One of the most admirable aspects of the BRAPA quest to complete the Beer Guide is the consistency with which young Si goes through his recent Saturday routine;
- Get up at 5am
- Walk to York station
- Buy a pasty
- Get irritated with fellow travellers on train to Kings Cross
- Catch a connecting train to a dull Buckinghamshire town
- Walk/hop/bus/taxi to 6 pubs
- Eat pasty in secret in one of those pubs
- Get abused in Scottish Stores
- Get the train home
- Have a pint in York Tap
- Write 2,000 magical words
This is heroic behaviour that I can’t compete with. But after a couple of months doing Hampshire – travelling past the roadworks on the M3, staying in guesthouses with shared bathrooms, and sneaking Chinese takeaways back, I know what it is to form a routine.
And now that routine is North Yorkshire, a county that needs a steely determination to complete if you live in Cambridgeshire (or Strathclyde). Even living up there, it’s taken Si ’till this year to reach exotica such as Chop Gate and Giggleswick.
For me, it’s meaning a relentless series of trips up the A14/A1 and a base in a particularly insalubrious part of Middlesbrough from which to test local bus services..
But as you’ll see, it’s starting to pay off. Less than a dozen to go now to finish the whole of Yoorkshire, which I might just get done before the new Guide comes out in September (August in London) and puts me back 70 or 80 steps.
And some good, if quiet pubs, on the edge of the North Yorks Moors, on a pleasing little arc below Staithes, which you know about.
Starting in Hinderwell during their Scarecrow Festival.
Rarely have I seen more impressive paper mache people, or fewer real people, on a small linear High Street. I kept moving, lest I was judged in the “Best Pub Ticker About To Be Eaten By Locals” category.
The Brown Cow looks my sort of pub; tucked into the terraces, traditional pub seating, “unimproved” interior, just two localish beers on the bar. And Open All Day.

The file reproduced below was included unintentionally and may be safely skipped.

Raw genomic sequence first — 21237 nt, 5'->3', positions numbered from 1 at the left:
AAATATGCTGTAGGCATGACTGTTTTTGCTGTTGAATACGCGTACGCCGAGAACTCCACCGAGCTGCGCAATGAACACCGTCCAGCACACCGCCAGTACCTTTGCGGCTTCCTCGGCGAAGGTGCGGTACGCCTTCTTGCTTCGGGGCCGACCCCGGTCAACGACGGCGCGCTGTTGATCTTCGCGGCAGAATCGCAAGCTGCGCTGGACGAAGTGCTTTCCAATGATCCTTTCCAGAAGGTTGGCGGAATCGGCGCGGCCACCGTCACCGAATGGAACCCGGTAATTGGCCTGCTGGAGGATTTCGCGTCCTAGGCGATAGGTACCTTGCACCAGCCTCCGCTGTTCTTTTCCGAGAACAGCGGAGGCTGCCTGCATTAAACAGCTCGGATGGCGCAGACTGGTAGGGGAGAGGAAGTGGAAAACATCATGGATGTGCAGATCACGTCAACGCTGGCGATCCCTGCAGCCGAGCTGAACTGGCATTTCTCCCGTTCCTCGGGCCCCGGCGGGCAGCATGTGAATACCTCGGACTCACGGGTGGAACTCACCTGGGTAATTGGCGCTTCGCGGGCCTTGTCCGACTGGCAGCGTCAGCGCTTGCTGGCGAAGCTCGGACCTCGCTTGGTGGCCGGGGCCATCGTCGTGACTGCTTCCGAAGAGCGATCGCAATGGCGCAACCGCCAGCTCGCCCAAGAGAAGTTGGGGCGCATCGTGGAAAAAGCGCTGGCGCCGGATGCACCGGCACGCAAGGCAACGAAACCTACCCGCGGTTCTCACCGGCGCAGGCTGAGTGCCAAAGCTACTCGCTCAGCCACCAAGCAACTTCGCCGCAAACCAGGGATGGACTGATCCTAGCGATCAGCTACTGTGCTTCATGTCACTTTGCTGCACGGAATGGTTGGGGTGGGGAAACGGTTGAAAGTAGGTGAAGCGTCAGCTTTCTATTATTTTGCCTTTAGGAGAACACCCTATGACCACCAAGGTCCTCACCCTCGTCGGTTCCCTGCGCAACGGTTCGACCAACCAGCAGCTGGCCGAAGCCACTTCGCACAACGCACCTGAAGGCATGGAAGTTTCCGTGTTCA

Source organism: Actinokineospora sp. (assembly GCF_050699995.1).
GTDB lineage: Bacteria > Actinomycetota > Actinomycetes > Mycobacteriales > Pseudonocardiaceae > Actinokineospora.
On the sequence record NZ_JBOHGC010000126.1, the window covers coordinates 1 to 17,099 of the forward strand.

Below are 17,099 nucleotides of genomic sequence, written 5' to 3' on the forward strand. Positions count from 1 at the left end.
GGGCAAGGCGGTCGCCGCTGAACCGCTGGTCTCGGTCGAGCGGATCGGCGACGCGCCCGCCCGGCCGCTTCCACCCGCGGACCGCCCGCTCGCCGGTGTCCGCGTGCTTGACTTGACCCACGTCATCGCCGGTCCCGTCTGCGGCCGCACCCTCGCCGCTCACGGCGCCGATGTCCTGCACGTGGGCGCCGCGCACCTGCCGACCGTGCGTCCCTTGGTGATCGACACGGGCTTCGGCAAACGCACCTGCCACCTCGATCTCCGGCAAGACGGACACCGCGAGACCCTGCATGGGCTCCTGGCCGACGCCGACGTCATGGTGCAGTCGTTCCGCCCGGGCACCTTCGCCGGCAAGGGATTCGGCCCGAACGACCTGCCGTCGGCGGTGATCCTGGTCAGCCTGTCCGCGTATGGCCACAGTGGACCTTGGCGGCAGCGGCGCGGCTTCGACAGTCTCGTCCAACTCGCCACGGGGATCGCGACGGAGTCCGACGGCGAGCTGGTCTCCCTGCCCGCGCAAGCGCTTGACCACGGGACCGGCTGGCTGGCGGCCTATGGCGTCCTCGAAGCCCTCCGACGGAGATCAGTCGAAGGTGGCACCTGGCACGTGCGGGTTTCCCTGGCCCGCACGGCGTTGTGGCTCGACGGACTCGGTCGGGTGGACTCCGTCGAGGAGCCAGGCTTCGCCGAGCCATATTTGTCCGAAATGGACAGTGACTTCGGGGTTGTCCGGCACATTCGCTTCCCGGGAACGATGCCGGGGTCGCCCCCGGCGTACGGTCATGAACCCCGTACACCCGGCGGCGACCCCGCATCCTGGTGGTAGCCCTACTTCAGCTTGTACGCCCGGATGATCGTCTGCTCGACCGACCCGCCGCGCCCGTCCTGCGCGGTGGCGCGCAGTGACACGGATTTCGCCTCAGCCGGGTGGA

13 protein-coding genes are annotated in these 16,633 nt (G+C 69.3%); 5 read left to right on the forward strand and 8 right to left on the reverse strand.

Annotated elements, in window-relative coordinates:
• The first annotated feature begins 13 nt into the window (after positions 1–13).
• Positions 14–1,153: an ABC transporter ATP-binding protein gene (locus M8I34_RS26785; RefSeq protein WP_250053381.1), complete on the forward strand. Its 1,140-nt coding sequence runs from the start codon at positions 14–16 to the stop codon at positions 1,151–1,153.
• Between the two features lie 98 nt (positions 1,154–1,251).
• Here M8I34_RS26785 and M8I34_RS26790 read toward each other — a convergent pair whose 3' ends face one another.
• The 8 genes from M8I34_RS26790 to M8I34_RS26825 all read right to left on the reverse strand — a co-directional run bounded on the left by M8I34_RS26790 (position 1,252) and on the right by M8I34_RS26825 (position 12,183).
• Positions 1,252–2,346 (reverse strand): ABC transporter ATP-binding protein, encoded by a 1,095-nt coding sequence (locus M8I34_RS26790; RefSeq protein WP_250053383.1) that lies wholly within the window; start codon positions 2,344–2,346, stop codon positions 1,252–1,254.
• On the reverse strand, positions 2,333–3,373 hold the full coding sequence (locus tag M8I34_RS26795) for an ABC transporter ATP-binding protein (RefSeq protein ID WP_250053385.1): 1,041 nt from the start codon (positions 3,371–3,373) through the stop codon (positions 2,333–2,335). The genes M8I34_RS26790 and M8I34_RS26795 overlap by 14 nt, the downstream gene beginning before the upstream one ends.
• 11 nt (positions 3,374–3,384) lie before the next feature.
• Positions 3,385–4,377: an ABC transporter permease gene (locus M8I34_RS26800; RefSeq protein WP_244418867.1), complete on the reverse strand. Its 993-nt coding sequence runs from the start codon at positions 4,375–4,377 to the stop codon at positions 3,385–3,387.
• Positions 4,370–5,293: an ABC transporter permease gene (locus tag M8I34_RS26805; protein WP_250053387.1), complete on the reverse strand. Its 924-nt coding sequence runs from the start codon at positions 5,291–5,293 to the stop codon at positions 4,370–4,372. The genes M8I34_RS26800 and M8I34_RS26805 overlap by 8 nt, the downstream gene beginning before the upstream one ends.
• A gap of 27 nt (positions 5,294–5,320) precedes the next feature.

But just one family in the bar, compiling a cheap food order that seemed to consist entirely of chips and childrens meals ordered (with some embarrassment) for the adults, who were clearly escaping Middlesbrough as they called their youngest “Babby“.
The walls held darts trophies, a “Pub of the Season Award” for Autumn ’08, and a lifetime of nicotine stains. I liked it, even though a decent Pennine beer (NBSS 3) was served in a Carling glass. Clearly, had Mrs RM been with me, I’d have ordered her the Battle Axe. (It’s a top beer).
As the soundtrack here reminded me ,”Sometimes, all I need is the air that I breathe” but a bit more lunchtime trade would clearly help the Brown Cow.
The Black Bull in delightful Ugthorpe was even quieter; just me paying for the electricity while I was there enjoying a half of the mysterious Isaac Pond No.22 (NBSS 3), served by a charming young man taking a break from filming the “All Creatures Great and Small” remake. Possibly.
Actually, my appearance caused the electrics to blow, never a good sign. Another unimproved pub, but with an altogether smarter that I can only assume folk visiting from Whitby were saving for their evening repast.
Completing the hat-trick of disappointingly quiet Moors pubs, the Board Inn in Lealholm has the most authentic tourist look, and a 9am opening time that almost persuaded me to tip up there for a Spoons like morning pint.
This is in the heart of “Heartbeat” country. My mum was once handed her sandwich in the Beck Hole Inn by one of the gruff Yorkshire bobbies from the show, and still talks about it.
The Board Inn is no Beck Hole. Pub Curmudgeon may wish to comment on the seating in the main bar. Getting to the hidden pumps was a veritable assault course.
Never mind that, says Mudge, “No beermats !”
I stood up to down another decent (NBSS 3) half of Black Sheep, dodging questions about dining and accommodation.
The scenery, at least, was stellar.
Three pubs on the edge of one our tourist honeypots at the end of July, in a year when everyone is having a staycation due to euro rates, and three virtually empty pubs at lunchtime. My three halves seemed to be the entirety of the cask pulled, though all three were Beer Guide standard.
You worry for pubs, let alone for cask. And worse was to come.